Why Do We Sometimes Call Aluminum Foil “Tin Foil”?

There’s no tin in aluminum foil.
This is not tin foil.
This is not tin foil. / MirageC/Moment/Getty Images

Aluminum foil comes in handy when it’s time to wrap the leftover food from a dinner party or holiday feast. And though it’s sometime’s called “tin foil,” the two terms technically refer to different products.

What’s the difference between tin foil and aluminum foil?

In the early part of the 20th century, most of the foil produced was, in fact, made of tin. It was used in packaging—cigarette packs were lined with it and chewing gum sticks were wrapped in it—and also for wrapping leftover food. The problem was, it gave whatever it touched a distinctive “tinny” taste, just like foods left too long in a tin can.

Tin foil had other uses, too. It was also used as a recording medium for a time (Thomas Edison’s famous 1877 recitation of “Mary Had a Little Lamb” was on tin), but because the recordings didn’t last very long, manufacturers switched to wax cylinders.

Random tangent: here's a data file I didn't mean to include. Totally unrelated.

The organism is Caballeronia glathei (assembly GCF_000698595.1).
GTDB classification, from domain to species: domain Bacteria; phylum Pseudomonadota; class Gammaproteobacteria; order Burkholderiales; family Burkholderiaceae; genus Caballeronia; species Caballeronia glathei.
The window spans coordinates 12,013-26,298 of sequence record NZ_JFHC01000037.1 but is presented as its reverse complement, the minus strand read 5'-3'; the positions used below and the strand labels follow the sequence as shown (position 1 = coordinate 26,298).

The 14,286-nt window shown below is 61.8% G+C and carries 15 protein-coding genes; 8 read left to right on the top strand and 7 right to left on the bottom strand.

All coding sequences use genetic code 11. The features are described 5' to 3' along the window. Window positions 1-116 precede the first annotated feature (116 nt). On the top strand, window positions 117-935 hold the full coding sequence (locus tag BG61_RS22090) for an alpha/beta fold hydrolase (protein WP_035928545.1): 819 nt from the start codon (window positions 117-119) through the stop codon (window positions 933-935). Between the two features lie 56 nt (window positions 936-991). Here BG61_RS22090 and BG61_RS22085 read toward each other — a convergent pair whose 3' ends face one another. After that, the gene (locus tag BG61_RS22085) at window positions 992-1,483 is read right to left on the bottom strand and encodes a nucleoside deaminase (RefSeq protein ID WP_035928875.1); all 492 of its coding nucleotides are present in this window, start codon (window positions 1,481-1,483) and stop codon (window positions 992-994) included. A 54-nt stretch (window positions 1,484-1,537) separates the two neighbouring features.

In 1926, the U.S. Foil Company (the parent company of Reynolds Metals) introduced aluminum foil. It was an immediate hit. The material was lightweight and non-corrosive. Because it could be rolled much thinner and the yield per roll was much higher than other foils, it was also less expensive to produce. One of the first commercially available products available pre-wrapped in aluminum foil was Edy’s Pie (then known as Eskimo Pie).

So even though tin foil has been out of vogue for almost 100 years, some people still cling to that name—maybe because it has three less syllables than aluminum, or maybe because that’s what grandma always called it.

A version of this story originally ran in 2014; it has been updated for 2023.